What? Open the soda bottle and let all the carbonation escape? Let the root beer overflow and get my paw sticky? Great.
Rex Morgan, M.D.
Saturday, November 26, 2016
"What?" Chris asked, about to put food in his mouth.
"Would you rather kill someone or kill yourself? Simple question."
"Why are you asking? Have you seen the future?"
"I'm just wondering," Eric shrugged.
Chris took a couple more bites of his food. "Kill someone, I guess."
"Ooh, harsh," Eric said. "Why would you kill somebody?"
"I don't know. My choices were kill somebody or kill myself. I was answering your question."
"Why did you choose kill somebody?"
"Well, I'm not going to kill myself. What reason would I have to kill myself anyway?"
"What reason would you have to kill somebody?"
"At least while I'm in jail, I'll be alive. Plus, there's the chance I'd be released sooner or later."
"No, it was be in jail forever. No parole."
"What? It's my first murder? It's my first crime of any type. I seriously wouldn't be given just 25 years or something? I've seen murderers on 'Law & Order' get twelve years."
"This isn't a TV show. You're going away for a long time."
"No, I don't think I will. I will be back out on the street in 12 to 25 years."
"I will go to your parole hearing and testify against you."
"Hard to testify against me when you're the one I killed."
Eric gasped. "How dare you. Why did you kill me?"
Chris shrugged. "I don't know. Got in my way."
"So you'd rather kill somebody than kill yourself?"
"Yes, because I don't have a reason to kill myself."
"You don't have a reason to kill anybody either."
"It was just a question," Chris sighed. "I don't want to be dead so I chose the option where I stay alive and can still have a life."
"But you're in jail forever."
"No, I'm not. I'm not in jail forever. But I would be dead forever. That's why I chose to kill somebody," they continued eating, each taking a couple of bites. "What would you choose?"
"Kill myself. It's not my place to take someone else's life away from them."
"Are you just choosing kill yourself because I chose kill somebody? Are you trying to be the better person?"
"What? No, of course not."
"Mm-hmm," Chris glared at Eric and they went back to eating. "Why did you ask me this anyway?"
"I was thinking about it last night while trying to go to sleep."
"Mm," Chris grunted and went back to eating. "I'm still going with kill somebody. I don't care what the question says, I won't be in jail forever. Twenty-five years at most and then I'm free to go."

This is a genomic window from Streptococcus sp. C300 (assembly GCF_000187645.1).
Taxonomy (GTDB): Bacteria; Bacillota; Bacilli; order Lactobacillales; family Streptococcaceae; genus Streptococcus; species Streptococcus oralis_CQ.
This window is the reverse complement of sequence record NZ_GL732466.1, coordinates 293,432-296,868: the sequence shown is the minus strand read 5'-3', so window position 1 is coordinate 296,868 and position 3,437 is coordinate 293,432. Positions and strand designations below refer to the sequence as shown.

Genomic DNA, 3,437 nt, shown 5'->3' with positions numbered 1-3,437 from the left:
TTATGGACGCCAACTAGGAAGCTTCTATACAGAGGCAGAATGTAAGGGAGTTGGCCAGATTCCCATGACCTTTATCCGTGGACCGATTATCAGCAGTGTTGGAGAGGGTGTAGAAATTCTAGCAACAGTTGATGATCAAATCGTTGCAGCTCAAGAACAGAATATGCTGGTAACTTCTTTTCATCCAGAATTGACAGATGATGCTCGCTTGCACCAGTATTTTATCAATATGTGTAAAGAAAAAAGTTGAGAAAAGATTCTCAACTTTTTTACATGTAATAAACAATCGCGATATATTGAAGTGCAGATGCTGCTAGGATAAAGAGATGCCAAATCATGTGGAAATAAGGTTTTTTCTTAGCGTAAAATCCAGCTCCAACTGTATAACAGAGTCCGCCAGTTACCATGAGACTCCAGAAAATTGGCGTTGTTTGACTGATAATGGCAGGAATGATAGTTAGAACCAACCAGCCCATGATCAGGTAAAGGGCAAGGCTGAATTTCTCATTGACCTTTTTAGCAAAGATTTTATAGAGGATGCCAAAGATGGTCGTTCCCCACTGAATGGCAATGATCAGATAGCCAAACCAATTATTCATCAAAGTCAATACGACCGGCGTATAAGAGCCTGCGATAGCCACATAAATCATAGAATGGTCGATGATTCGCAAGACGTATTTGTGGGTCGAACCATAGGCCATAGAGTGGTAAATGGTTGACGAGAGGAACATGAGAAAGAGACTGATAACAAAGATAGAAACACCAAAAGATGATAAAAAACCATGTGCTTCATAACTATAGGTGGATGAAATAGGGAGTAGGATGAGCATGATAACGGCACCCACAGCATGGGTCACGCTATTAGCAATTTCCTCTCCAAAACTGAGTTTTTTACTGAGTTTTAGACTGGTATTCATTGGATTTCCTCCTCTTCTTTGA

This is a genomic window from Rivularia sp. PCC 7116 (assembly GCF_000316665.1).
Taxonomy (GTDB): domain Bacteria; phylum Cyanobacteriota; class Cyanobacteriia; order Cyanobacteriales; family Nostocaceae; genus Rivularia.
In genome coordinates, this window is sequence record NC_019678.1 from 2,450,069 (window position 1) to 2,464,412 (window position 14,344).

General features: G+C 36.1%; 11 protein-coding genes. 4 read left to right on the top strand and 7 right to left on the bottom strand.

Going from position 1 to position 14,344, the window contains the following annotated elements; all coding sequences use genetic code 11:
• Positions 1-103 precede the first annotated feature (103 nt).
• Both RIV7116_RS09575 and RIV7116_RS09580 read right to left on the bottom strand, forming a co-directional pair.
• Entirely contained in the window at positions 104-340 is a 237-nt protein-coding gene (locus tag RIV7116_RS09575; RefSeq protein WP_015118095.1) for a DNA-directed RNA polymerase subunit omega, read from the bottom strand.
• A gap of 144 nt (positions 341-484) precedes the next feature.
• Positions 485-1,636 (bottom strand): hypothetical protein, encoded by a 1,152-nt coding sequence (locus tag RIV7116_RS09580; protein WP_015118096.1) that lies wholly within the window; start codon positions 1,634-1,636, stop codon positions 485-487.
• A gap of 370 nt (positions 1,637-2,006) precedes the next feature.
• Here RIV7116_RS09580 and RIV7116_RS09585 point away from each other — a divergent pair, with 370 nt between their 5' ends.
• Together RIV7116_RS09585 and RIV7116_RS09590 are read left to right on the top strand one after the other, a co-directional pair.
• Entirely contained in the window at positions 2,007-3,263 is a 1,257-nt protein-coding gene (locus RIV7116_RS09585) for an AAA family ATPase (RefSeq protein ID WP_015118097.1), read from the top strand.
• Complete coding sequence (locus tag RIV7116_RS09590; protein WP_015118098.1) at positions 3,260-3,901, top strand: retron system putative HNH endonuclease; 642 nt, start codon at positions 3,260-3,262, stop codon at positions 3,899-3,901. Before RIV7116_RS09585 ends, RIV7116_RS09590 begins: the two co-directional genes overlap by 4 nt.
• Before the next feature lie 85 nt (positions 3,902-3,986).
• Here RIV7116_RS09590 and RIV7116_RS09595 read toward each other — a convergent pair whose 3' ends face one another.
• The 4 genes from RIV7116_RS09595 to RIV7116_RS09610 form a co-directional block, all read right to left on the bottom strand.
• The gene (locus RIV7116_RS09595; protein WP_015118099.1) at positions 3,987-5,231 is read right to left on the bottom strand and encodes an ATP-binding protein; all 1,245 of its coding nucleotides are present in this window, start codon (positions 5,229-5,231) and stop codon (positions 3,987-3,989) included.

"You'd still be in jail for twenty-five years and highly unmarketable when you get out. Not to mention, you'd be a murderer. Who'd hire a murderer?"
"I'd hire a murderer. They paid their debt to society and they deserve a second chance. Now, if they murder again then they don't deserve a third chance."
"So someone kills someone else, you give them a pass?"
"I didn't say that. I said they can pay their debt to society and then be given a second chance."
"'Please, Mr. Murderer, promise us that you won't murder again,'" Eric clasped his hands and spoke in a baby voice.
"Yes, that's exactly how that would work," Chris sighed and rolled his eyes. "Maybe we could also make them sign a murder abstinence agreement."
"Please submit your resume with a cover letter, employment history, and murder abstinence agreement," Eric chuckled.
"This is a stupid conversation," Chris said, putting his fork down. "How the hell did this start?"
"I asked you whether you would rather kill somebody or kill yourself."
"Why do we always have the stupidest conversations when we have lunch together?" Chris asked. "We never have any conversations that make us think, it's always stupid, pointless things that have no relevance in anyone's life."
Eric continued eating but Chris was mostly done with his food. They sat in silence, seemingly in agreement with Chris' opinion. A waitress came by and refilled their drinks. Eric finished his food and sat back in the booth.
"The Jetsons are the best looking animated family," Eric said.
Chris looked at Eric. "Oh my God. You're right. How is that possible?"
"I know, right? It boggles the mind."
Adam @ Home
Iris, can you make sure I turned off my oven? I always leave it on just in case I get a hankering to bake something. Thx.
Iris: Who dis?